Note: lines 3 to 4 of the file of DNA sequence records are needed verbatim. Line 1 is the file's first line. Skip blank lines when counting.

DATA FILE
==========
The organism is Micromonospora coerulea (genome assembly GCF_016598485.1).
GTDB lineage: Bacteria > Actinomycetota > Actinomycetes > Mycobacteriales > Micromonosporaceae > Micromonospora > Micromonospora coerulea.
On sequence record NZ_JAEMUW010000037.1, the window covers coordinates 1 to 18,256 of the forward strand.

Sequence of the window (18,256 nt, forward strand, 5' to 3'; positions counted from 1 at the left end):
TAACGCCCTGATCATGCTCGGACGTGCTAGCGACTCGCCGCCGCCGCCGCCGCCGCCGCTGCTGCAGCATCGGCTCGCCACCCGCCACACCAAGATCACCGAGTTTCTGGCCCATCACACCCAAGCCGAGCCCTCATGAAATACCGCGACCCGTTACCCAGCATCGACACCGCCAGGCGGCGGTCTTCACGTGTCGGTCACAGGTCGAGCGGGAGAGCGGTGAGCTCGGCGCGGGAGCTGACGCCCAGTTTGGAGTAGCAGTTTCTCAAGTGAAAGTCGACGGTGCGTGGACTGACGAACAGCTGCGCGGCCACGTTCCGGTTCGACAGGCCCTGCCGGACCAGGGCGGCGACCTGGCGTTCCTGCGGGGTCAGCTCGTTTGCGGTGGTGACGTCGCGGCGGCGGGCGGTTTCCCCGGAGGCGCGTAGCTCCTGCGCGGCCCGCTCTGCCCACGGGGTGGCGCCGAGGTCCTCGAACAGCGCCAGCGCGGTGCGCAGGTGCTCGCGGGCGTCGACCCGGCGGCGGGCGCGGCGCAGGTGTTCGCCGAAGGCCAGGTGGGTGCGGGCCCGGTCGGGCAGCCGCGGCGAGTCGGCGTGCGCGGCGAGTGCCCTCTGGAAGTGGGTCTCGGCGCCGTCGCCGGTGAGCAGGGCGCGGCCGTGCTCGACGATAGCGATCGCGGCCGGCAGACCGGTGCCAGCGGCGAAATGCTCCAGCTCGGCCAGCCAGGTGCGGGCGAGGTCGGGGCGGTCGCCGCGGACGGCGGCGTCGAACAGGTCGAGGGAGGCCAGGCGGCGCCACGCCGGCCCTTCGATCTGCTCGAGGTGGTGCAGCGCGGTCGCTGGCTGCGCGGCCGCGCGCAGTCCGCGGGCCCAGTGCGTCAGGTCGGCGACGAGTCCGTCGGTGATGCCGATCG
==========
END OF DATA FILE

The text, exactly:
On sequence record NZ_JAEMUW010000037.1, the window covers coordinates 1 to 18,256 of the forward strand.

Sequence of the window (18,256 nt, forward strand, 5' to 3'; positions counted from 1 at the left end):